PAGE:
Mayor Michael Coleman’s Columbus Education Commission, which was formed with the stated mission to “examine the challenges and opportunities facing all children living within the Columbus City Schools district“, now faces its own challenge from the Ohio AFL-CIO on behalf of Columbus’s classified union members. The Commission, whose actions have been unfavorably compared to Cleveland Mayor Frank Jackson’s “Cleveland Plan” process from last year, has been working in relative quiet up until this point.
In response to discussions about privatizing services during the Commission’s meetings, the AFL-CIO adopted a resolution supporting the local oversight of public [...]Full Story... →
Hear ye, hear ye! The Governor has spoken (through the Kasich/Taylor for Ohio website, anyway). Governor Kasich has announced a “Virtual Town Hall” this Thursday night and he wants your questions. Well, not YOUR questions exactly, but the questions of those like-minded individuals who receive campaign updates through his candidate website (protected from certain public records laws, by the way). And by Virtual Town Hall, we assume it’s like a town hall, but one in which he will only discuss his talking points, not those of the “town”.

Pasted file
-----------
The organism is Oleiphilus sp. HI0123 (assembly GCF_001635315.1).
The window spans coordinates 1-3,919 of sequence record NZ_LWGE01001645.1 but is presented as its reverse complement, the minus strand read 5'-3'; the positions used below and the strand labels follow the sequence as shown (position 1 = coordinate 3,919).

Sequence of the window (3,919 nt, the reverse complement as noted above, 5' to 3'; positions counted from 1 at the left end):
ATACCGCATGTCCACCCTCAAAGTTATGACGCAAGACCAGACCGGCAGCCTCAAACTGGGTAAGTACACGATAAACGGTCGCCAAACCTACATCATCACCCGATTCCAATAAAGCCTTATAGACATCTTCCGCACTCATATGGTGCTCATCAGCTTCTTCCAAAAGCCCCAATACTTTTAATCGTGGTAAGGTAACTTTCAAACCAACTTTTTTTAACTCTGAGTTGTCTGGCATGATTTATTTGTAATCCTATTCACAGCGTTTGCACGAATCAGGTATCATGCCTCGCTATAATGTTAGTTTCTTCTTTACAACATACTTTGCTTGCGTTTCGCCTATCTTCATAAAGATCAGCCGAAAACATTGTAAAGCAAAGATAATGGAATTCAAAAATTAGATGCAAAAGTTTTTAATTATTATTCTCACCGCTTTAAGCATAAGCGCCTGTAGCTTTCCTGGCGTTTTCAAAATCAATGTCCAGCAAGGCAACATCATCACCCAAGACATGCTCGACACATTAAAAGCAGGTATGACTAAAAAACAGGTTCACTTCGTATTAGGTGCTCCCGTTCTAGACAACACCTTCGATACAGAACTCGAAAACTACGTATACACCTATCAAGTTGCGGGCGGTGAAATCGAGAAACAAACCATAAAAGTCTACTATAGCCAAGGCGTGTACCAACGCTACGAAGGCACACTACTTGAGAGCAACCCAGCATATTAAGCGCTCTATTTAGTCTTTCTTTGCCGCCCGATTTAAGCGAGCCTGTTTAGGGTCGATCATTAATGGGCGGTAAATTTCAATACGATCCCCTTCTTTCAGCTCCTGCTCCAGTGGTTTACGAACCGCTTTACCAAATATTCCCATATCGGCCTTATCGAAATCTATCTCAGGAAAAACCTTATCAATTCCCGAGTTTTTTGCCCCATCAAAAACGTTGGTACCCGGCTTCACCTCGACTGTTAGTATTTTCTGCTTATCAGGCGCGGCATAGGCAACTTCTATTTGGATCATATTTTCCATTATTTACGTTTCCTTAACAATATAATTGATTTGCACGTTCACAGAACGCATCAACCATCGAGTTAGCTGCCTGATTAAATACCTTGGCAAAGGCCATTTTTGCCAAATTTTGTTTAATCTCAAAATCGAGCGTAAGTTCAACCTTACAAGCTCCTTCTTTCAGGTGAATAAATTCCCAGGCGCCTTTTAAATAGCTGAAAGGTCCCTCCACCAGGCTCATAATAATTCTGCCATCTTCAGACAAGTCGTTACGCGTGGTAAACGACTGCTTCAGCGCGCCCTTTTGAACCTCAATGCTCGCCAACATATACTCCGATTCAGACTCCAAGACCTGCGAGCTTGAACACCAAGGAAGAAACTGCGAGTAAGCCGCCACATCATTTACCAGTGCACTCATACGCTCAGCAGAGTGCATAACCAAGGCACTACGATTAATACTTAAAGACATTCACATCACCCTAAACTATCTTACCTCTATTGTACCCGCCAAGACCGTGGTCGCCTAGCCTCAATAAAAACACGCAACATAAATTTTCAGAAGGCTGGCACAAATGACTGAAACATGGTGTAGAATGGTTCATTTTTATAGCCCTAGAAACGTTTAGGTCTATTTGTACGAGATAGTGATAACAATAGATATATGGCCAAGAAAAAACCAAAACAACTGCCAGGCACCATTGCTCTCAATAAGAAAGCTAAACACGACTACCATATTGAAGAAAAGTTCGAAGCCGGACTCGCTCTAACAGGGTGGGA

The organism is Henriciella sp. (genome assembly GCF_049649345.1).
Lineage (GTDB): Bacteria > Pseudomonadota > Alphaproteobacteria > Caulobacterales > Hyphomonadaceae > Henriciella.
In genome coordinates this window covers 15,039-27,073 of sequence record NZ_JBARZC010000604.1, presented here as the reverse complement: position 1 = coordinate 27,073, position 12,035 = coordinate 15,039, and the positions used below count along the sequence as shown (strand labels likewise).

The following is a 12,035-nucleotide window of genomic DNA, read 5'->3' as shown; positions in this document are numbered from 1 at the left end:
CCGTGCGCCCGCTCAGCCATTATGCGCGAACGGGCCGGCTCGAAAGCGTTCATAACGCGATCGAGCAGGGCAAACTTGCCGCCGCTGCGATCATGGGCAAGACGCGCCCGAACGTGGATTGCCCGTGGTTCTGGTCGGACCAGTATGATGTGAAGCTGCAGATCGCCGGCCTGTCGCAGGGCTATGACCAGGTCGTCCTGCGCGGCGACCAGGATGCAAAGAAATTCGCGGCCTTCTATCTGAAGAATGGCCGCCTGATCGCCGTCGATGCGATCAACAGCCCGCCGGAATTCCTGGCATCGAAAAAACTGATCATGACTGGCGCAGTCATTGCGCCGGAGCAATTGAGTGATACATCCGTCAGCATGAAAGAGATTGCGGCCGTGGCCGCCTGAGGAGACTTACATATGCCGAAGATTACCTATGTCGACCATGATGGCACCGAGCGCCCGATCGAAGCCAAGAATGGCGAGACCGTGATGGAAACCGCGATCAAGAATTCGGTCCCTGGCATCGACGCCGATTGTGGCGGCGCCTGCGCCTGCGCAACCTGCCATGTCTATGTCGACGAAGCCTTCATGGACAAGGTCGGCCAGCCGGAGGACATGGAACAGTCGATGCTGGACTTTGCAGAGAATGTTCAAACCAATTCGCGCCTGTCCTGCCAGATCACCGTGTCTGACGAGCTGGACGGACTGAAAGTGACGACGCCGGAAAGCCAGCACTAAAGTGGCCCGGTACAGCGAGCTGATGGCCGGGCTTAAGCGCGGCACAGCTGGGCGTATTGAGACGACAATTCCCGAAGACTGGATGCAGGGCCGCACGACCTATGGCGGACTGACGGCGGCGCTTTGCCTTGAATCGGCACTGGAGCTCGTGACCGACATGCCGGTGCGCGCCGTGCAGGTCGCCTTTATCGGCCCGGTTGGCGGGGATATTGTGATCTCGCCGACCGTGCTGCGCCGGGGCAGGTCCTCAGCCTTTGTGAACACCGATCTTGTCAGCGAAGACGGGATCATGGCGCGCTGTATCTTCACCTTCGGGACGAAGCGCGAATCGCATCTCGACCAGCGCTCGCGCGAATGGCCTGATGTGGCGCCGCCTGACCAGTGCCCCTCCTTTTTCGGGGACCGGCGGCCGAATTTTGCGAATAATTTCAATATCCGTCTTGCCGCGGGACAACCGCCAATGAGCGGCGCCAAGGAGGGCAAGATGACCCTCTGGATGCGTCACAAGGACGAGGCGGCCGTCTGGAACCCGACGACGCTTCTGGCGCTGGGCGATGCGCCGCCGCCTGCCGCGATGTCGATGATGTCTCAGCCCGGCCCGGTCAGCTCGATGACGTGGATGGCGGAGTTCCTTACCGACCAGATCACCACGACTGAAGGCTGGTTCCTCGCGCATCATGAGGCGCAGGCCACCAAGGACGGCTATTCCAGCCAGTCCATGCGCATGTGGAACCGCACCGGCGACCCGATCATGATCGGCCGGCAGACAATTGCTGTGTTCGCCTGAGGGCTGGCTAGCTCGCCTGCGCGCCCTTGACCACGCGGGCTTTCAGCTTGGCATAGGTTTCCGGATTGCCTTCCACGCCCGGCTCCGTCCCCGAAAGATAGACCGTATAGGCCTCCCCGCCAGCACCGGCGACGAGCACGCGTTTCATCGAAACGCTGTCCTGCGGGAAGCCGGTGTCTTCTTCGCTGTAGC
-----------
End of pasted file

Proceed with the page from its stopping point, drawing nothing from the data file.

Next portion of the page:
See Kasich’s invitation below and head out to his Facebook page and [...]Full Story... →
Last summer, Ohio Auditor of State Dave Yost launched a statewide investigation into alleged questionable attendance practices by schools and districts across Ohio. Auditor Yost confidently announced that the investigation would be completed rapidly, initially believing his full report would be ready in early Autumn so as to not disrupt the 2012-2013 school year unnecessarily. Yost’s hubris about his knowledge of the situation and his personal ability to understand such a complex system ultimately left him grasping at straws and struggling to bring any structure to the investigation, leaving any conclusive findings blowing in the wind for months.